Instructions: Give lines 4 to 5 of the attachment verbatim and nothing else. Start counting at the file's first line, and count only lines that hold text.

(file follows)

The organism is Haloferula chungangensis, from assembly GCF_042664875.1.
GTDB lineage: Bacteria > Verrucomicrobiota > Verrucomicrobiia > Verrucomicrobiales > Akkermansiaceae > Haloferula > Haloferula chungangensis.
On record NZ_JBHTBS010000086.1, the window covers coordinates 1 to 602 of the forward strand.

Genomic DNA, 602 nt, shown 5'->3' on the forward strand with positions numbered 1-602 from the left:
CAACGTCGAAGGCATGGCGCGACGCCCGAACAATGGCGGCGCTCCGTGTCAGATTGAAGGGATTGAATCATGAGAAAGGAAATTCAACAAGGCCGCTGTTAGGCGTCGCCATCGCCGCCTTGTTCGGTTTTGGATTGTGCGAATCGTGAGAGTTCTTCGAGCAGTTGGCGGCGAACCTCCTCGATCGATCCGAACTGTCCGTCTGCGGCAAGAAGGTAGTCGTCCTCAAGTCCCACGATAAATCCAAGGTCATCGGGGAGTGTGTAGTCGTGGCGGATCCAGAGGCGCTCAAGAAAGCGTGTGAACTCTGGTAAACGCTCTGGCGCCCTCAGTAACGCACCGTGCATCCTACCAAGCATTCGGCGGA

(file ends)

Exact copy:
Genomic DNA, 602 nt, shown 5'->3' on the forward strand with positions numbered 1-602 from the left:
CAACGTCGAAGGCATGGCGCGACGCCCGAACAATGGCGGCGCTCCGTGTCAGATTGAAGGGATTGAATCATGAGAAAGGAAATTCAACAAGGCCGCTGTTAGGCGTCGCCATCGCCGCCTTGTTCGGTTTTGGATTGTGCGAATCGTGAGAGTTCTTCGAGCAGTTGGCGGCGAACCTCCTCGATCGATCCGAACTGTCCGTCTGCGGCAAGAAGGTAGTCGTCCTCAAGTCCCACGATAAATCCAAGGTCATCGGGGAGTGTGTAGTCGTGGCGGATCCAGAGGCGCTCAAGAAAGCGTGTGAACTCTGGTAAACGCTCTGGCGCCCTCAGTAACGCACCGTGCATCCTACCAAGCATTCGGCGGA